MRI methods for predicting response to cardiac resynchronization therapy

dc.contributor.advisor Oshinski, John N.
dc.contributor.author Suever, Jonathan D.
dc.contributor.committeeMember Brummer, Marijn E.
dc.contributor.committeeMember Lloyd, Michael S.
dc.contributor.committeeMember Sechopoulos, Ioannis
dc.contributor.committeeMember Tang, Xiangyang
dc.contributor.committeeMember Yezzi, Anthony J.
dc.contributor.department Biomedical Engineering (Joint GT/Emory Department)
dc.date.accessioned 2014-01-13T16:19:42Z
dc.date.available 2014-01-13T16:19:42Z
dc.date.created 2013-12
dc.date.issued 2013-08-02
dc.date.submitted December 2013
dc.date.updated 2014-01-13T16:19:42Z
dc.description.abstract Cardiac Resynchronization Therapy (CRT) is a treatment option for heart failure patients with ventricular dyssynchrony. CRT corrects for dyssynchrony by electrically stimulating the septal and lateral walls of the left ventricle (LV), forcing synchronous con- traction and improving cardiac output. Current selection criteria for CRT rely upon the QRS duration, measured from a surface electrocardiogram, as a marker of electrical dyssynchrony. Unfortunately, 30-40% of patients undergoing CRT fail to benefit from the treatment. A multitude of studies have shown that presence of mechanical dyssynchrony in the LV is an important factor in determining if a patient will benefit from CRT. Furthermore, recent evidence suggests that patient response can be improved by placing the LV pacing lead in the most dyssynchronous or latest contracting segment. The overall goal of this project was to develop methods that allow for accurate assessment and display of regional mechanical dyssynchrony throughout the LV and at the site of the LV pacing lead. To accomplish this goal, we developed a method for quantifying regional dyssynchrony from standard short-axis cine magnetic resonance (MR) images. To assess the effects of LV lead placement, we developed a registration method that allows us to project the LV lead location from dual-plane fluoroscopy onto MR measurements of cardiac function. By applying these techniques in patients undergoing CRT, we were able to investigate the relationship between regional dyssynchrony, LV pacing lead location, and CRT response.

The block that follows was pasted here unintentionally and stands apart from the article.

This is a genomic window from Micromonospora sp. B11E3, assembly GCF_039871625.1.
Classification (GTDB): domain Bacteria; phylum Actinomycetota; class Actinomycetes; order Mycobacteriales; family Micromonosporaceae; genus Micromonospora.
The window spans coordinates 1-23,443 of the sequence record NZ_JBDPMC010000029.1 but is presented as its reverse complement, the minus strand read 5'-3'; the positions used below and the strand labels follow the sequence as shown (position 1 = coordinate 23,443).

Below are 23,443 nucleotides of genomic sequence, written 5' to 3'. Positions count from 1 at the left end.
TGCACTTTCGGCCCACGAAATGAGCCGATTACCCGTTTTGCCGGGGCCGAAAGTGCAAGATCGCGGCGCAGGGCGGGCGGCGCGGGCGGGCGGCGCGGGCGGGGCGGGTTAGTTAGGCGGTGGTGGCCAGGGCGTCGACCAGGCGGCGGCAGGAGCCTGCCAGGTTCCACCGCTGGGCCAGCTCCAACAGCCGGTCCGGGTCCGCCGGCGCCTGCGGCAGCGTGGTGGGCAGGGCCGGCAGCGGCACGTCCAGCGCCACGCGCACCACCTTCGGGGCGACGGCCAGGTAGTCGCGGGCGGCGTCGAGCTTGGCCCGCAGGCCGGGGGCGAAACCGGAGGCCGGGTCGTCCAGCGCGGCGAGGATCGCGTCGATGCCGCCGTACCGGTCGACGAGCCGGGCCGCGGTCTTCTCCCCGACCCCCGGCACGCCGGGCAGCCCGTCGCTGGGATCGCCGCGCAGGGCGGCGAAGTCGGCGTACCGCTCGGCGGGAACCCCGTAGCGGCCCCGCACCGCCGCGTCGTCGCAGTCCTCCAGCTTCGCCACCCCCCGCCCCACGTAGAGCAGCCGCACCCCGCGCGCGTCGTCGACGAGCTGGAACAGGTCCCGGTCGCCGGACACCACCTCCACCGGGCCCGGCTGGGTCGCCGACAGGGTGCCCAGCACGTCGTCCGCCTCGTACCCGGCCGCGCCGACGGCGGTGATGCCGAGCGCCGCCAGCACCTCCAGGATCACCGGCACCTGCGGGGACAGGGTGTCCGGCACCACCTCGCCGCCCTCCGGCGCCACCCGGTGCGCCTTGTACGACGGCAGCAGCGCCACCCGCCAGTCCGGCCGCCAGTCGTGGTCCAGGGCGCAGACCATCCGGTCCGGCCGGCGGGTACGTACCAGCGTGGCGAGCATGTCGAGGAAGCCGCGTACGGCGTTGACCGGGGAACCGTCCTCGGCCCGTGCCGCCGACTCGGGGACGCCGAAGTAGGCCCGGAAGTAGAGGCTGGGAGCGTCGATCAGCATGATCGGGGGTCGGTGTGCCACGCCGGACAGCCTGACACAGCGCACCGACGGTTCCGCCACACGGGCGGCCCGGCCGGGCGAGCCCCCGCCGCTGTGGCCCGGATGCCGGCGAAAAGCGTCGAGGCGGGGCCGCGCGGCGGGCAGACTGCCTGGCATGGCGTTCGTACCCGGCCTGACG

dc.description.degree Ph.D.
dc.format.mimetype application/pdf
dc.identifier.uri http://hdl.handle.net/1853/50224
dc.language.iso en_US
dc.publisher Georgia Institute of Technology
dc.subject Magnetic resonance imaging
dc.subject Cardiac resynchronization therapy
dc.subject Electrophysiology
dc.subject Image processing
dc.subject.lcsh Heart failure
dc.subject.lcsh Heart Magnetic resonance imaging
dc.subject.lcsh Cardiac pacing
dc.subject.lcsh Electric stimulation
dc.subject.lcsh Congestive heart failure Treatment
dc.title MRI methods for predicting response to cardiac resynchronization therapy
dc.type Text
dc.type.genre Dissertation
dspace.entity.type Publication
local.contributor.advisor Oshinski, John N.
local.contributor.corporatename Wallace H. Coulter Department of Biomedical Engineering
local.contributor.corporatename College of Engineering
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relation.isOrgUnitOfPublication da59be3c-3d0a-41da-91b9-ebe2ecc83b66
relation.isOrgUnitOfPublication 7c022d60-21d5-497c-b552-95e489a06569
thesis.degree.level Doctoral
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